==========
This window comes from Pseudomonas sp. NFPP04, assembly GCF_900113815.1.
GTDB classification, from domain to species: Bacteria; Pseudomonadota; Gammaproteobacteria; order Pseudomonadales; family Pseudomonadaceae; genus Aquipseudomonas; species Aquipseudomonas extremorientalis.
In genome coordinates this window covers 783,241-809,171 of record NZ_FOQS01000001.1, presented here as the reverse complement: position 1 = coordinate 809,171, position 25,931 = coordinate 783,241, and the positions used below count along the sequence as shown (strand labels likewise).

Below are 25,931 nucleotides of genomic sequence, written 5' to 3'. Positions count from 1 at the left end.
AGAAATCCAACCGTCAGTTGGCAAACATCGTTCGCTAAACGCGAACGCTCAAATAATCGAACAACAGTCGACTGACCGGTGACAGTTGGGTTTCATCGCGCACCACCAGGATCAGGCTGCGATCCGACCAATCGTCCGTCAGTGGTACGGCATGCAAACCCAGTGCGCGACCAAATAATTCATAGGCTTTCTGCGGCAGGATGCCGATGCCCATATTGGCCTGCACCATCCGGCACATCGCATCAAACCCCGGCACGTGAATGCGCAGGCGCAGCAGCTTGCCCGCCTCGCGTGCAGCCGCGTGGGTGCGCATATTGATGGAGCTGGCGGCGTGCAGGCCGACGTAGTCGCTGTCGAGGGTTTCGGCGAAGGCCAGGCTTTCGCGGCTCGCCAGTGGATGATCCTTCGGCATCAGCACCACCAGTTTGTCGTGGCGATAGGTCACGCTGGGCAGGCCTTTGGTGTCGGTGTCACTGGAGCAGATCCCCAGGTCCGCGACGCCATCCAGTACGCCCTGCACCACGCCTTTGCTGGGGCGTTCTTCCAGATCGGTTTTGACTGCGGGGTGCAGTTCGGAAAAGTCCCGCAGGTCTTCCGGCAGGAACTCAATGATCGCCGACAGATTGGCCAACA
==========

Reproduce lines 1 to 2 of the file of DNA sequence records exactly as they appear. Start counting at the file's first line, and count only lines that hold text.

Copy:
This window comes from Pseudomonas sp. NFPP04, assembly GCF_900113815.1.
GTDB classification, from domain to species: Bacteria; Pseudomonadota; Gammaproteobacteria; order Pseudomonadales; family Pseudomonadaceae; genus Aquipseudomonas; species Aquipseudomonas extremorientalis.